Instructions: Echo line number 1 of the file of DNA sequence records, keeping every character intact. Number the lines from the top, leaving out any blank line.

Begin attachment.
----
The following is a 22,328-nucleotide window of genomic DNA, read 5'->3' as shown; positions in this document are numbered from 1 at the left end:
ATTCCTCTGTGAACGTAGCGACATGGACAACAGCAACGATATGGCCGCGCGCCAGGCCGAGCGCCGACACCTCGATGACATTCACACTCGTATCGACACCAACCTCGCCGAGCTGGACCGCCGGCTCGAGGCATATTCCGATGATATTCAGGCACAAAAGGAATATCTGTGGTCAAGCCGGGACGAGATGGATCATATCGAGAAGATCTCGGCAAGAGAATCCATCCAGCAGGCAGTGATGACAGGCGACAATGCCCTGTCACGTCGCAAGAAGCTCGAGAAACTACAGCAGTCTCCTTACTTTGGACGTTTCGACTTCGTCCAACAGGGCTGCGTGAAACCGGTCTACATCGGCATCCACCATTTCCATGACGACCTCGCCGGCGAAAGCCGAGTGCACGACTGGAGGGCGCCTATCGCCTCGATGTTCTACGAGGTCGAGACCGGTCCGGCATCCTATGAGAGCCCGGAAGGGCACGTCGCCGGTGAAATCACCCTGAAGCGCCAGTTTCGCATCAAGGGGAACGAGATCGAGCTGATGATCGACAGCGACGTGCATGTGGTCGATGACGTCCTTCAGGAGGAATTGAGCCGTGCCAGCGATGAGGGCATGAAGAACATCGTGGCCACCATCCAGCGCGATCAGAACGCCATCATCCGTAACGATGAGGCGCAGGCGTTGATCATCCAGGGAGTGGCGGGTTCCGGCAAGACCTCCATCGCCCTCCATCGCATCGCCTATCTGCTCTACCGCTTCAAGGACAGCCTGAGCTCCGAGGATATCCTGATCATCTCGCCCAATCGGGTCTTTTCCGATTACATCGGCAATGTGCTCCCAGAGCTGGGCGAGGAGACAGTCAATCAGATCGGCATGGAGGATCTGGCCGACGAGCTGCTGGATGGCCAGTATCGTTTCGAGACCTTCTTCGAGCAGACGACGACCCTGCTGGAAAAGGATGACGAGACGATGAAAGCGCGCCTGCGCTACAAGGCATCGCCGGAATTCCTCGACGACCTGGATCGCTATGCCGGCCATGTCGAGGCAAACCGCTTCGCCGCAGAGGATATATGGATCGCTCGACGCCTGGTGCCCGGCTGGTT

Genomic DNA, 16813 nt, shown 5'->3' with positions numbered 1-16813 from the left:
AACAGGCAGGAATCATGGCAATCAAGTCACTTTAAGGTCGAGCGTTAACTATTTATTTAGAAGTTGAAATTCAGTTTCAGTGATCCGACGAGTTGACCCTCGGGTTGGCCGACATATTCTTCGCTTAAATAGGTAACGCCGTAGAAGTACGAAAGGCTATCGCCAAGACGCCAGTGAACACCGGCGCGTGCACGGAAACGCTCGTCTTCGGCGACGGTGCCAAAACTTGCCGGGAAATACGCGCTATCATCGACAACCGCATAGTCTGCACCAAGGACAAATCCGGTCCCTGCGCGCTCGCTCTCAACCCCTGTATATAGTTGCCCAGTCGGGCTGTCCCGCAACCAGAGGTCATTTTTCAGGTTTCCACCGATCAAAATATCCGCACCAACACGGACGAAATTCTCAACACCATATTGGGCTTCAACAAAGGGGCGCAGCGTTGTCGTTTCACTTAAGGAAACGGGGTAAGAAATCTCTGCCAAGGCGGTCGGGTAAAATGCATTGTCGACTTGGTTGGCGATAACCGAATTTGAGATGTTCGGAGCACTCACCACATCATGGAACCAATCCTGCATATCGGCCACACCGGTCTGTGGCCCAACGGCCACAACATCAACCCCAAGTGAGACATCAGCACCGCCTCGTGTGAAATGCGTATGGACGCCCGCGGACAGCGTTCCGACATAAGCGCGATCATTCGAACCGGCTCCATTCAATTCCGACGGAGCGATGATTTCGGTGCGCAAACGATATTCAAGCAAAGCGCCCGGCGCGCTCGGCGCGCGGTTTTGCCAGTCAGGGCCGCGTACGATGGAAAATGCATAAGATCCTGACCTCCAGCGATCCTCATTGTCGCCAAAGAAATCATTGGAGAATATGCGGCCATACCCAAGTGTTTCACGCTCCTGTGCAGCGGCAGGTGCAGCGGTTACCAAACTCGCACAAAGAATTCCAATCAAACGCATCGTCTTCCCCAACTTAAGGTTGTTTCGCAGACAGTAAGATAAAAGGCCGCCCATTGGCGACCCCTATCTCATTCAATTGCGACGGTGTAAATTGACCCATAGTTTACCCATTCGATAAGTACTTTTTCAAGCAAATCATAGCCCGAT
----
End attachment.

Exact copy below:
The following is a 22,328-nucleotide window of genomic DNA, read 5'->3' as shown; positions in this document are numbered from 1 at the left end: